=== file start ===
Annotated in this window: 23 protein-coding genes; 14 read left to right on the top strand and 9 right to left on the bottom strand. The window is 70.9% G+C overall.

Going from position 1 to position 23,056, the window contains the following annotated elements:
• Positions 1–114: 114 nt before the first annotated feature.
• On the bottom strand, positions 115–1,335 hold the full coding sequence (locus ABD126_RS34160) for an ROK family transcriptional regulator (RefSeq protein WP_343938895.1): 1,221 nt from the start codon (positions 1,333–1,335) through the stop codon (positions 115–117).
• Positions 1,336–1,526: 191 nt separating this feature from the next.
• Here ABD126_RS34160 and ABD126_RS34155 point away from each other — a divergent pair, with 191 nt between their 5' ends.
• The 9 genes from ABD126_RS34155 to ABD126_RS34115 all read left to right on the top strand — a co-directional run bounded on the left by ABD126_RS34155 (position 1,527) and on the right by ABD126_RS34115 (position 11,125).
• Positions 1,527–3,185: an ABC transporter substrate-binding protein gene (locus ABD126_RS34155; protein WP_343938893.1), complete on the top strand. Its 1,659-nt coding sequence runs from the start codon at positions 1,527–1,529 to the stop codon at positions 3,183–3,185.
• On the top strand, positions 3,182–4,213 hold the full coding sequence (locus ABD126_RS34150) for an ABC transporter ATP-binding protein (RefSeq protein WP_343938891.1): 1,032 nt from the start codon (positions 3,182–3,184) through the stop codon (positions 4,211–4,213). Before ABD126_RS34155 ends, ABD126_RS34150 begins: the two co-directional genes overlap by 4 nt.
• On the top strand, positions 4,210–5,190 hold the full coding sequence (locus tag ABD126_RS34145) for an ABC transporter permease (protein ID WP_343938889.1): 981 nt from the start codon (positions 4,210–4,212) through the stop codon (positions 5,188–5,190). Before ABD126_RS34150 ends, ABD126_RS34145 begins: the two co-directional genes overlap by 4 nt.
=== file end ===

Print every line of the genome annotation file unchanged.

Annotated in this window: 23 protein-coding genes; 14 read left to right on the top strand and 9 right to left on the bottom strand. The window is 70.9% G+C overall.

Going from position 1 to position 23,056, the window contains the following annotated elements:
• Positions 1–114: 114 nt before the first annotated feature.
• On the bottom strand, positions 115–1,335 hold the full coding sequence (locus ABD126_RS34160) for an ROK family transcriptional regulator (RefSeq protein WP_343938895.1): 1,221 nt from the start codon (positions 1,333–1,335) through the stop codon (positions 115–117).
• Positions 1,336–1,526: 191 nt separating this feature from the next.
• Here ABD126_RS34160 and ABD126_RS34155 point away from each other — a divergent pair, with 191 nt between their 5' ends.
• The 9 genes from ABD126_RS34155 to ABD126_RS34115 all read left to right on the top strand — a co-directional run bounded on the left by ABD126_RS34155 (position 1,527) and on the right by ABD126_RS34115 (position 11,125).
• Positions 1,527–3,185: an ABC transporter substrate-binding protein gene (locus ABD126_RS34155; protein WP_343938893.1), complete on the top strand. Its 1,659-nt coding sequence runs from the start codon at positions 1,527–1,529 to the stop codon at positions 3,183–3,185.
• On the top strand, positions 3,182–4,213 hold the full coding sequence (locus ABD126_RS34150) for an ABC transporter ATP-binding protein (RefSeq protein WP_343938891.1): 1,032 nt from the start codon (positions 3,182–3,184) through the stop codon (positions 4,211–4,213). Before ABD126_RS34155 ends, ABD126_RS34150 begins: the two co-directional genes overlap by 4 nt.
• On the top strand, positions 4,210–5,190 hold the full coding sequence (locus tag ABD126_RS34145) for an ABC transporter permease (protein ID WP_343938889.1): 981 nt from the start codon (positions 4,210–4,212) through the stop codon (positions 5,188–5,190). Before ABD126_RS34150 ends, ABD126_RS34145 begins: the two co-directional genes overlap by 4 nt.